No ad filmmaker in Pakistan is as filmi as Saqib Malik because unlike the rest, he drinks, thinks and eats films especially those from yesteryears. So when he did get a chance to direct his first feature film, no eyebrows were raised when he chose to expose the film industry through his films. Yes, it was an attempt to show to the world that Pakistan had an excellent cinema and is moving towards reclaiming its lost position, but the way Saqib Malik executed it was mind blowing. He carved a story around veteran actress Meera, took elements from Hollywood, used the very actors who should be working in Pakistani films and created a classic that will be held high until someone makes a better flick.
The Meera Is Shameera, for obvious reasons!
Don’t worry if you find the things happening on the screen closer to reality; Saqib Malik uses Meera’s life as a topic of his film. You can’t get any more filmi than that because Meera has been everywhere, done everything possible an actress can do in Pakistan. From working alongside the best actors of her generation, taking direction from the best directors and delivering hits, Meera has been an inspiration for many. However, due to the resurgence of Social Media, younger stars and change in audience’s preference, she has lost her touch and is nowhere to be seen. And that’s exactly what Shameera is onscreen, a self-centered has been who banishes her sincere secretary for jealousy, and is on the verge of losing it when she calls her back. That’s Meera and Shameera both, of course!
Amna Ilyas steals the show as the Protagonist
If Meera is the film’s subject, Amna Ilyas’s Neha is its protagonist since the story revolves around her from the first frame till the last. For someone who is still just three films old, Baaji is the perfect way to showcase your talent. She starts as a lower-middle-class girl who works at a salon for a living, becomes Shameera’s secretary and finds herself in trouble when things go out of hand. Not once did she break away from her character and keeps the audience engrossed in the film, even if it meant taking the blame for everything. When she cried the audience sympathized with her, when she danced, they felt they were in the air and when she tried to stand out, all she had to do was raise the hotness level in the room by being herself. Her chemistry with Meera was perfect, and she complimented the elder actress both on and off the screen by being herself off it, and by being the younger version on it.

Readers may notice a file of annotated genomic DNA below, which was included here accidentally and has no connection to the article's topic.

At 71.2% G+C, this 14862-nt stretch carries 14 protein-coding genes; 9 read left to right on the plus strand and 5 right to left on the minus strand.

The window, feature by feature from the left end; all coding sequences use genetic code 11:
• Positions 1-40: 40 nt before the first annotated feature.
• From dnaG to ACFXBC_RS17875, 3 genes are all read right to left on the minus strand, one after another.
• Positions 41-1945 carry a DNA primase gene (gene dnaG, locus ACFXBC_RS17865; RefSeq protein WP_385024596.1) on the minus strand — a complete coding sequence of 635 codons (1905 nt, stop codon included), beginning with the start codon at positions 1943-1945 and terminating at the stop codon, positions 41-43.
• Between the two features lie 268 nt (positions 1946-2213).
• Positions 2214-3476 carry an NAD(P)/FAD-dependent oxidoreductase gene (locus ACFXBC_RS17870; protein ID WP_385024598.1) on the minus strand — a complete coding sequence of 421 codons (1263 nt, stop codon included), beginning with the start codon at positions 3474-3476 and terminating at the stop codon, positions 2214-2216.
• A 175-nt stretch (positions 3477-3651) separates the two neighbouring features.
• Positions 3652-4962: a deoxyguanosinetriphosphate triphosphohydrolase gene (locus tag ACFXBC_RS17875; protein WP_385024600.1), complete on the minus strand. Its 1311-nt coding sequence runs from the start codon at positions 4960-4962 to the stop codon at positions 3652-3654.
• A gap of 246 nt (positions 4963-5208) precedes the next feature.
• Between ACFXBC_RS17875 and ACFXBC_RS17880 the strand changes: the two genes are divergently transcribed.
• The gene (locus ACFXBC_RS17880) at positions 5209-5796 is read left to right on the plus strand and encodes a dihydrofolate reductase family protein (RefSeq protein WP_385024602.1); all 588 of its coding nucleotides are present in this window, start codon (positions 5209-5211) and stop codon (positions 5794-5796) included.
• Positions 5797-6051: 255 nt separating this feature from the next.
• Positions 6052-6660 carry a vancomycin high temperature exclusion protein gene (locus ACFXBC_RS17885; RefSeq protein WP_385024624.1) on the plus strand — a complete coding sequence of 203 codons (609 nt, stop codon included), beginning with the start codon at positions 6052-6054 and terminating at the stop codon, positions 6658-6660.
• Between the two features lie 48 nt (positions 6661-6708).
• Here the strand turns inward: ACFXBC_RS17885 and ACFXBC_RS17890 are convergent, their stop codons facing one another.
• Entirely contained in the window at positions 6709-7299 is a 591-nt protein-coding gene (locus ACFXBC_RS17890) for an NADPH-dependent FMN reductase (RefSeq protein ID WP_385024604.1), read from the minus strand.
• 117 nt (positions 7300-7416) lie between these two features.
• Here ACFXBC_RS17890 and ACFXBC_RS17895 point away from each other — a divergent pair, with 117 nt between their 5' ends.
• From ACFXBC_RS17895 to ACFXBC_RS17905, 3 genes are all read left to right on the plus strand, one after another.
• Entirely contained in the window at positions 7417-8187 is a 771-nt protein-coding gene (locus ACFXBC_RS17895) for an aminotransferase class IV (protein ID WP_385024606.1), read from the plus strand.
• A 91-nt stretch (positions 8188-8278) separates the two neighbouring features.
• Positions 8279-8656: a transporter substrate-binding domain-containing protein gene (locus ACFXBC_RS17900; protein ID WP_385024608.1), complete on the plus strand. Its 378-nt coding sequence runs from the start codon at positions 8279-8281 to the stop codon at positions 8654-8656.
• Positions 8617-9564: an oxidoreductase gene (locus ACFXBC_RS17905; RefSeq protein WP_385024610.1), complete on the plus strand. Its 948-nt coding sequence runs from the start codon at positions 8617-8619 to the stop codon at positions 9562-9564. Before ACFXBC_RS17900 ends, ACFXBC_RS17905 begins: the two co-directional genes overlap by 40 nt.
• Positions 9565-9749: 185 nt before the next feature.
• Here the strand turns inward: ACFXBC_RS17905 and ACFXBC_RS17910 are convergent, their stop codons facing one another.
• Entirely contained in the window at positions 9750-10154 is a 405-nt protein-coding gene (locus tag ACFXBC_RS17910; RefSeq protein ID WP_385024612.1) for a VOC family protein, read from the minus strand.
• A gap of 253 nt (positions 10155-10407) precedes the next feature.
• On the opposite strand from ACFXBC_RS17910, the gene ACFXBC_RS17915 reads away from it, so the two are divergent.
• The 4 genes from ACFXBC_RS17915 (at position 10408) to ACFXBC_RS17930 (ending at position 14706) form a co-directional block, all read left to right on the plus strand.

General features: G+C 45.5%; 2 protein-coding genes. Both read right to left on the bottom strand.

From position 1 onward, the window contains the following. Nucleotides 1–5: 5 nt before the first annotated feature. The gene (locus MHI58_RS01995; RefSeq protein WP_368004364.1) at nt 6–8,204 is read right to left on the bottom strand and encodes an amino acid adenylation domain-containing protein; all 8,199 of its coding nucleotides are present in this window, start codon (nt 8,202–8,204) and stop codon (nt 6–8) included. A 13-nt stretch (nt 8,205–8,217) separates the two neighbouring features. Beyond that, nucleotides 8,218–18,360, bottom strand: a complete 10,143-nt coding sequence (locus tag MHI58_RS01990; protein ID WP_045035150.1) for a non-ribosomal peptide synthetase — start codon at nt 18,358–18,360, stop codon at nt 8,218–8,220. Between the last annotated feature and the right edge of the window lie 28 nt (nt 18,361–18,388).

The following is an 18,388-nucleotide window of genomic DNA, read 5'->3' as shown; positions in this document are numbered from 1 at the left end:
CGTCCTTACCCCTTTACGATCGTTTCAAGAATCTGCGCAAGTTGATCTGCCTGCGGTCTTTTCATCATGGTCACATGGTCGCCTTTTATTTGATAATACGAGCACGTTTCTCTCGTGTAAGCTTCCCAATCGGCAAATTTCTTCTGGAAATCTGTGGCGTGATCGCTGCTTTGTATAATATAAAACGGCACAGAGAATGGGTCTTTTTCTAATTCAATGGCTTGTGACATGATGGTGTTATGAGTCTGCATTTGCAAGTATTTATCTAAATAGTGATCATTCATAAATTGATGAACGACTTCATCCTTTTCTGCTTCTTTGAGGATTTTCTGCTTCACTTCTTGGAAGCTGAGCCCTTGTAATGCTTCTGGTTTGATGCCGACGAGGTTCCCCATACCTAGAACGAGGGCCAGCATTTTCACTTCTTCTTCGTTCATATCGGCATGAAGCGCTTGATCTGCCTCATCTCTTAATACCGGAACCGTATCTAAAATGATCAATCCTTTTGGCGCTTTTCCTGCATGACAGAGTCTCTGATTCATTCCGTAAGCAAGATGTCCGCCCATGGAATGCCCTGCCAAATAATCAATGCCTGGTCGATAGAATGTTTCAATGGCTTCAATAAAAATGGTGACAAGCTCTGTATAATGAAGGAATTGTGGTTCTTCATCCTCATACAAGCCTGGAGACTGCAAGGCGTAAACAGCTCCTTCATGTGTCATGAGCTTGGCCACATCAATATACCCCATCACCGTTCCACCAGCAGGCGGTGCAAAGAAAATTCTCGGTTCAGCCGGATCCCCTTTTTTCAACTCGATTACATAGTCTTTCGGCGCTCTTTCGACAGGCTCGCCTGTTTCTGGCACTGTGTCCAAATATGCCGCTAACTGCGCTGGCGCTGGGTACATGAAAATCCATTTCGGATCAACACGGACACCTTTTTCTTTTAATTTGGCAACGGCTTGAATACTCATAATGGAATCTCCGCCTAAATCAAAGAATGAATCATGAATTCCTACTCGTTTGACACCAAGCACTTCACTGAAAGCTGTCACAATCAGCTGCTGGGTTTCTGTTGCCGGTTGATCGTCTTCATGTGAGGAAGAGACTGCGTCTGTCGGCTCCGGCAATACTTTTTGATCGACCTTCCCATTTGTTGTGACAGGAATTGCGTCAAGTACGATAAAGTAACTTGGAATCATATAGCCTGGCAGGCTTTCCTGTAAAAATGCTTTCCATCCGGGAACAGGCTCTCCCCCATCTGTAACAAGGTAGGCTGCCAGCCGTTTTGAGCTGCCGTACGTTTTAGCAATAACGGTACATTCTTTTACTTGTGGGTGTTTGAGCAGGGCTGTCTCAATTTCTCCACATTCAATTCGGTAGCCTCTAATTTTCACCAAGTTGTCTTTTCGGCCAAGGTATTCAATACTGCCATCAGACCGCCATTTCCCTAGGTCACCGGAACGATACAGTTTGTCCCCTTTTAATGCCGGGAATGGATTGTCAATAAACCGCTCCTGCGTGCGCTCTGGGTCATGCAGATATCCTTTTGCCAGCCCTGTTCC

And the Boys did a wonderful job
Usually films in Pakistan are male-centric and action thrillers however Baaji breaks the trend. Not only does it have actresses in the lead, but they also get substantial support from popular actors who should be in films. There is Ali Kazmi’s Rammy who is portrayed as an angry young man who has even given his house to Shameera; there is Mohsin Abbas Haider’s Ajji who loves Neha more than his own body and trust me, he loves his body a lot. Nayyar Ejaz as Chand Kamaal, the scheming journalist is too good to be true and his understanding with Meera’s Api (played by yesteryear actress Nisho Begum) is not to be missed. Aamir Qureshi makes his presence felt as a police officer who likes to protect and serve, but according to his mood. The most important actor in the film is Osman Khalid Butt who acts from his entire body; the looks his character Rohail exchanges when Neha and Shameera are fighting, his eagerness to do the right thing, his decision to return to Pakistan and his closeness to both the ladies is very important to the story. And since he can dance, there is nothing to stop him from going up, up and away!
Saqib Malik’s film couldn’t have had anything but outstanding music
For over 25 years, Saqib Malik’s name has been a gold standard when it comes to music videos, along with some of his colleagues. That’s why when he decided to make a film, people were expecting it to be a musical flick because of his association with music. With Taha Malik and others as composers, Saqib has delivered a hit soundtrack that features as many as two remixes (Khilti Kali, Yeh Aaj Mujhko Kia Hua) and four original numbers (Badlaan, Gangster Guriya, Shaam Nasheeli, Ik Tu) that have been appropriately placed in the film. Zeb Bangash has done the bulk of the singing and impresses as always; Wahab Shah, Osman Khalid Butt, and Nigah Hussain choreographed the songs and it seems as if done by people from across the border.
Baaji The Film is best served when hot!
Like most Pakistani films, Baaji isn’t perfect; it has its share of flaws like any other film. The second half needed a little ‘something’ from the director who seemed to be more interested in completing the film than making the climax huge. But that doesn’t mean that it was worse than other films released in Pakistan. The Hollywood-style climax was one of the highlights of the film as it hits you when you are about to leave the cinema. It clears the whole situation in a second and could only have been executed perfectly by someone who lives on twists. Too many cameos are never good for a film and Baaji suffers from the same syndrome. Nevertheless, it is good for a one-time watch because it creates magic ‘when served hot’, like Amna Ilyas hot. Meera looks gorgeous in most of her scenes and fits the part of the aging actress perfectly. There is a scene where Meera sees Amna’s reflection in the mirror and compares their faces; her expression tells you the whole story because she felt bad and that’s the biggest compliment for an actor, to express without saying anything. My expressions suggest you go and watch Baaji, it will be worth your while.